Chez Doris women's day shelter gets $1M gift from retired Montreal businessman
Andrew Harper, 95, made his money from imported cookies and chocolates
Chez Doris, the only women's day shelter in Montreal that's open seven days a week, has received a $1-million donation from retired Montreal businessman Andrew Harper.
The shelter provides its clients — many of them coping with homelessness, poverty, mental illness and addictions — with meals, access to showers, hygienic products and clean clothes as well as a wide array of activities and counselling.
Harper, who ran A. Harper Associates Inc. with his late wife Carole, made his money importing and distributing specialty cookies and chocolates.
The donation comes only months after Chez Doris was forced to carry out major renovations to its building, located on Chomedey Street, at the western edge of downtown.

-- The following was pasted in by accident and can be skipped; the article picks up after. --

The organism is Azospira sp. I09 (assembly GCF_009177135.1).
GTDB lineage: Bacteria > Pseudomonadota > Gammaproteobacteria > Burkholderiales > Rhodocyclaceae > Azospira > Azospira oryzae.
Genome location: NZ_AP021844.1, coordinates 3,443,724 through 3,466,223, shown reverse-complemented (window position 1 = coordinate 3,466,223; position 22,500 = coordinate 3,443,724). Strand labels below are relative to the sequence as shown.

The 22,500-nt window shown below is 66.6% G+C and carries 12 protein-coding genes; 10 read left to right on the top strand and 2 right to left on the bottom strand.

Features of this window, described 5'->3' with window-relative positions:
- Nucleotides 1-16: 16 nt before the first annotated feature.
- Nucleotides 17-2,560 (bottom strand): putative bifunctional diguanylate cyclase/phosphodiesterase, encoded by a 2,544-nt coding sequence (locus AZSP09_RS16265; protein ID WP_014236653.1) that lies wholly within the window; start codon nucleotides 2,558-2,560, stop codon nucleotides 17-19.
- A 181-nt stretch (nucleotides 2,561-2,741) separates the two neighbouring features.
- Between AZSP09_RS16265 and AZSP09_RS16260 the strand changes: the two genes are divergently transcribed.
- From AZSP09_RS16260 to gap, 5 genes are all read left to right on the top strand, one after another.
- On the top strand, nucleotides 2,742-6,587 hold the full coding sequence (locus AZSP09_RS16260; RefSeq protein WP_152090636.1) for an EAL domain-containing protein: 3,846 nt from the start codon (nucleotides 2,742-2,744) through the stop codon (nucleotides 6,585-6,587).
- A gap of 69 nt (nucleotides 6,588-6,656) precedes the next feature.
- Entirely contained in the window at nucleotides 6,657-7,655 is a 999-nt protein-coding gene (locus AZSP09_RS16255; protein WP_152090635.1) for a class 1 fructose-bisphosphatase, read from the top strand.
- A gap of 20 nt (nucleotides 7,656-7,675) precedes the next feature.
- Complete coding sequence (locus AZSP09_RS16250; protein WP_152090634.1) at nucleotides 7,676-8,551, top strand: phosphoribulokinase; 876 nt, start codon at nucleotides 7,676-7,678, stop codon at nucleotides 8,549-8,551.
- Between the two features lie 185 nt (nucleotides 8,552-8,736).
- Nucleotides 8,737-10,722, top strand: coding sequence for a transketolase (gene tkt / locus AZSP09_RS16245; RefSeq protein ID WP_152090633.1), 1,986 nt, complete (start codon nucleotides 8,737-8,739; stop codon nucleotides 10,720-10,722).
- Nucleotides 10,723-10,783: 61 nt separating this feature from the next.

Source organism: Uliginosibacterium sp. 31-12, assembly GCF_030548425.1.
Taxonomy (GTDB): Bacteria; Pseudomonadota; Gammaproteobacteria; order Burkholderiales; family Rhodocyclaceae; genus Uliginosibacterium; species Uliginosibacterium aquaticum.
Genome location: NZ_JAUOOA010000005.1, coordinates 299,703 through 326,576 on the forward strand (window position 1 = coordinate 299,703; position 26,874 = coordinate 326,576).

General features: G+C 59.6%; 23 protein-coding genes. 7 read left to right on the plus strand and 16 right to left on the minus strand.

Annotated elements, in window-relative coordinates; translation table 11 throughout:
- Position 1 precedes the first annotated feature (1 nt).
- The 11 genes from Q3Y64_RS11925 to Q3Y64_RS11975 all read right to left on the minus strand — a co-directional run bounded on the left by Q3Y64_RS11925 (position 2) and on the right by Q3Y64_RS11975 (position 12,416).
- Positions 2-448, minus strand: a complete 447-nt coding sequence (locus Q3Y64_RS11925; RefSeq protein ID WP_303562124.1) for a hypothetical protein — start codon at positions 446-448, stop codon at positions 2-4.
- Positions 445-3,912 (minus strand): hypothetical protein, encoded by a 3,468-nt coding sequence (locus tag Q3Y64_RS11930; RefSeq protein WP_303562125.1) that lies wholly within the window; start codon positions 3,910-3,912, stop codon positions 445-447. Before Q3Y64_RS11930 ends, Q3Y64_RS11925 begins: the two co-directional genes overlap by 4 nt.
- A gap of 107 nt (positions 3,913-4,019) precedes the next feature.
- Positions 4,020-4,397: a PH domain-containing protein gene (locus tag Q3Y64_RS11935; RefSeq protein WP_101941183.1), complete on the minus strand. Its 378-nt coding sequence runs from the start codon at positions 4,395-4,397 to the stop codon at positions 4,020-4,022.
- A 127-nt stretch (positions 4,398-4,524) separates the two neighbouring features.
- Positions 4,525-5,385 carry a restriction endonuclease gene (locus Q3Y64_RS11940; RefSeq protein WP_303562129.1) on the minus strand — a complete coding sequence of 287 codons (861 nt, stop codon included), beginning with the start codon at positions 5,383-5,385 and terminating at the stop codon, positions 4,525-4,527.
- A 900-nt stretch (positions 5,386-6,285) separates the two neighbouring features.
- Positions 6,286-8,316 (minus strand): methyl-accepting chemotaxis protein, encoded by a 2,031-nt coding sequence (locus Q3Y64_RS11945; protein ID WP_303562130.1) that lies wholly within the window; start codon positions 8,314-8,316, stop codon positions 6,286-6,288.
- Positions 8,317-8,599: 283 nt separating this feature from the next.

"After having almost closed our doors in 2014, not to mention the major work that had to be done on our building in 2017, this exceptional and unexpected donation will allow Chez Doris to realize its mission on a larger scale," said Marina Boulos-Winton, executive director of Chez Doris, in a statement.
She said that during initial discussions with Harper and his accountant, his contribution went from $10,000 to $1 million.
"Given the sheer number of women Chez Doris has helped over 41 years as well as its vision for the future, Mr. Harper was convinced that his philanthropic gift would have the greatest impact," she said.
The annual operating budget of Chez Doris is $1.68 million.
When they had to do repair work on the building last year, private donations paid for $660,000 in construction costs.
In the last fiscal year, 551 women visited Chez Doris for the first time, representing nearly a 60 per cent increase of new visitors over the year before. The shelter gets roughly 26,000 visits from 1,600 different women every year.
"I felt my growing responsibility to give back to the community," said Harper.
"I wanted to contribute to an organization which helps the most disadvantaged and which is not far from my own neighbourhood."